2023 Port Coquitlam elementary school fire was ‘human caused, criminal in nature’: RCMP

Mounties have confirmed the Oct 2023 fire that destroyed Hazel Trembath Elementary School was “human caused." Meanwhile, parents of the school are still pushing for a rebuild.

The Coquitlam RCMP believes a fire that destroyed Hazel Trembath Elementary School in Port Coquitlam in October 2023 was “human caused,” it said in an update Friday.

Insp. Darren Carr shared that it’s been a “long four-and-a-half months” for the members of the school community who he knows have been looking for updates and information.

“The loss of the school has been devastating, both to the pupils and staff, and the broader community,” he said.

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“At this time, we believe that the fire was human-caused and are asking those responsible or those individuals who may know who is responsible to contact the Coquitlam RCMP,” said Carr.

Just after 3 a.m. on Oct. 14, Mounties responded to reports of a fire at Hazel Trembath in the city’s Mary Hill neighbourhood.

Footage posted to social media at the time of the blaze showed the school fully engulfed in flames, with thick grey and black smoke wafting into the air.

Smoke and haze drifted into nearby neighbourhoods, including Burnaby, New Westminster, and parts of Vancouver.

Port Coquitlam Deputy Fire Chief Mike Patrick told CityNews at the time of the fire that when crews arrived, smoke and flames were showing throughout the building. He said approximately 26 firefighters battled the blaze, which resulted in a “total loss” of the school.

Carr said Friday that the RCMP’s investigation has included canvassing 245 individual locations over a 19-block radius, taking over 130 statements, and reviewing hours of video.

“The fire investigators have worked diligently to identify the cause of the fire. The fire was human-caused, having started on the exterior of the school,” Carr explained. “Other causes such as electrical issues have been eliminated by the investigators.”

He went on to say that the investigation is not over but that it has confirmed “what we suspected, that the cause of the fire was human-caused and it is criminal in nature.”

Port Coquitlam Mayor Brad West says the loss of the school continues to impact the more than 220 students and their families, including his own. West’s young son went to Hazel Trembath Elementary.

“It’s unthinkable that someone would deliberately start a fire at a school and in the process cause so much pain and damage to so many people,” he told CityNews Friday morning.

He’s pleading for those responsible or anyone with information to come forward to police.

Possible school rebuild still up in the air: Port Coquitlam mayor

Since the loss of the school, students have endured a longer commute to and from a temporary facility in the Tri-Cities. A private meeting was held late last year because the longer commute is eating into instructional time.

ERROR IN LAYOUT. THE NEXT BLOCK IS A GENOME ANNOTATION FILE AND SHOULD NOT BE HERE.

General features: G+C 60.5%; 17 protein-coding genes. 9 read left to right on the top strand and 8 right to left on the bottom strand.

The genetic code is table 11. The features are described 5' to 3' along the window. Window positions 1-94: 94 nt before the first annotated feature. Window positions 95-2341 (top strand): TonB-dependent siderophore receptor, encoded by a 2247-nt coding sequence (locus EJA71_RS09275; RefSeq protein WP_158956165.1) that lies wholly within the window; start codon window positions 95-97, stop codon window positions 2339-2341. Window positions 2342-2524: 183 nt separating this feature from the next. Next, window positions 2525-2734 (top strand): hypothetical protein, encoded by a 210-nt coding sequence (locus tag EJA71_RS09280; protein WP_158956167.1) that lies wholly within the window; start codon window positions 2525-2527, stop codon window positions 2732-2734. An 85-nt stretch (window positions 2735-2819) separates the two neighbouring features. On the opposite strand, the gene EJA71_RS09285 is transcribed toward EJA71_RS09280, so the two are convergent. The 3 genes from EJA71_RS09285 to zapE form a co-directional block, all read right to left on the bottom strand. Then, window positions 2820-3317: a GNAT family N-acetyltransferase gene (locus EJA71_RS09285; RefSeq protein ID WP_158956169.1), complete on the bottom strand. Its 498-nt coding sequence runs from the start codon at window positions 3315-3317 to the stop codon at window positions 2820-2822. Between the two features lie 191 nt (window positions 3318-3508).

“From being able to walk from school in two or three minutes to having to get on a bus and take a 20-to-25-minute bus ride each way, that’s a very significant change,” explained West.

As for the timeline for a rebuild, West admits things don’t look good right now.

“My understanding is the [school district] has been directed by the Ministry of Education to prepare a business case for rebuilding the school and that business case has to look at a variety of options, including rebuilding the school, but also including dispersing the student population to other schools — something that is pretty frustrating to see on the table.”

He says in the aftermath of the fire, the premier, the minister of education, and the local MLA were all on board to get the school rebuilt.

“And yet the province is making the school district go through a business-case process where an option to not have the school rebuilt is on the table. My understanding is the district has to go through that process,” West said.

“They think that will take them until about June and then they have to submit it to the province for consideration by the Ministry of Education and Treasury Board. None of it seems to be happening very quickly.”

In a statement to CityNews, the Ministry of Education said Friday it knows “how important schools are to local communities and families.”

“After the fire, the Province worked quickly alongside the School District to provide resource allocation and funding for transportation and site clean-up. The Province was happy to see these efforts result in the impacted students and staff immediately moved to a new learning location and the entire school community kept together with minimized disruption to their learning,” the ministry said.

“While the Coquitlam School District is in the best position to speak to the specifics of their capital planning, Ministry staff are working closely with the School District’s facility and capital project team to assist with this stage of the process.

“The Province and District appreciate everyone’s patience while this process continues.”

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